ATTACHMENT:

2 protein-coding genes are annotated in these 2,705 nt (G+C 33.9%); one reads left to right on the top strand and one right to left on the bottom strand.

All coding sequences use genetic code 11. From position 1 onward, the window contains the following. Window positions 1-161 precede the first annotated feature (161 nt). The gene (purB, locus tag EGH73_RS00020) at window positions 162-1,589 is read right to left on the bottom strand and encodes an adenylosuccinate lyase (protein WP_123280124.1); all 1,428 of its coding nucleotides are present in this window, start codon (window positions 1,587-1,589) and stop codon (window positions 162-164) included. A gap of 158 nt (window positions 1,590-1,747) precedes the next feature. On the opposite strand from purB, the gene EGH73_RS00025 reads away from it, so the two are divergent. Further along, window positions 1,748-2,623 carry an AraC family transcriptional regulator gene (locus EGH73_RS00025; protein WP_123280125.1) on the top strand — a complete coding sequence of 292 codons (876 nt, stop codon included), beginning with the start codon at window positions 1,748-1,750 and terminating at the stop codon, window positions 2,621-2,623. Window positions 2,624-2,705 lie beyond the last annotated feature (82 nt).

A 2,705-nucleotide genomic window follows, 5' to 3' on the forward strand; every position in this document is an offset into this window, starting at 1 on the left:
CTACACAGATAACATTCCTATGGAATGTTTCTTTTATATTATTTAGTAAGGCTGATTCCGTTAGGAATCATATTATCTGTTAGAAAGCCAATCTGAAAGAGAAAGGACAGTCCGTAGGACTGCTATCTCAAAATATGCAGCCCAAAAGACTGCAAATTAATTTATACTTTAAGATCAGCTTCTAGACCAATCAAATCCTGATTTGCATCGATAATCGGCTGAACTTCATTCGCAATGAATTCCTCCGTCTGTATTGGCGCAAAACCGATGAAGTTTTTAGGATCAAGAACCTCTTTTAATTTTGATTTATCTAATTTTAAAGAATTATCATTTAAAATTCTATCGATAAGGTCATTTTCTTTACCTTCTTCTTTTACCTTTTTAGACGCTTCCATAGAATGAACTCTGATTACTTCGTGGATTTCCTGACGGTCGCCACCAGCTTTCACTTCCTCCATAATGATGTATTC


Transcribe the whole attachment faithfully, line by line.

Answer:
2 protein-coding genes are annotated in these 2,705 nt (G+C 33.9%); one reads left to right on the top strand and one right to left on the bottom strand.

All coding sequences use genetic code 11. From position 1 onward, the window contains the following. Window positions 1-161 precede the first annotated feature (161 nt). The gene (purB, locus tag EGH73_RS00020) at window positions 162-1,589 is read right to left on the bottom strand and encodes an adenylosuccinate lyase (protein WP_123280124.1); all 1,428 of its coding nucleotides are present in this window, start codon (window positions 1,587-1,589) and stop codon (window positions 162-164) included. A gap of 158 nt (window positions 1,590-1,747) precedes the next feature. On the opposite strand from purB, the gene EGH73_RS00025 reads away from it, so the two are divergent. Further along, window positions 1,748-2,623 carry an AraC family transcriptional regulator gene (locus EGH73_RS00025; protein WP_123280125.1) on the top strand — a complete coding sequence of 292 codons (876 nt, stop codon included), beginning with the start codon at window positions 1,748-1,750 and terminating at the stop codon, window positions 2,621-2,623. Window positions 2,624-2,705 lie beyond the last annotated feature (82 nt).

A 2,705-nucleotide genomic window follows, 5' to 3' on the forward strand; every position in this document is an offset into this window, starting at 1 on the left:
CTACACAGATAACATTCCTATGGAATGTTTCTTTTATATTATTTAGTAAGGCTGATTCCGTTAGGAATCATATTATCTGTTAGAAAGCCAATCTGAAAGAGAAAGGACAGTCCGTAGGACTGCTATCTCAAAATATGCAGCCCAAAAGACTGCAAATTAATTTATACTTTAAGATCAGCTTCTAGACCAATCAAATCCTGATTTGCATCGATAATCGGCTGAACTTCATTCGCAATGAATTCCTCCGTCTGTATTGGCGCAAAACCGATGAAGTTTTTAGGATCAAGAACCTCTTTTAATTTTGATTTATCTAATTTTAAAGAATTATCATTTAAAATTCTATCGATAAGGTCATTTTCTTTACCTTCTTCTTTTACCTTTTTAGACGCTTCCATAGAATGAACTCTGATTACTTCGTGGATTTCCTGACGGTCGCCACCAGCTTTCACTTCCTCCATAATGATGTATTC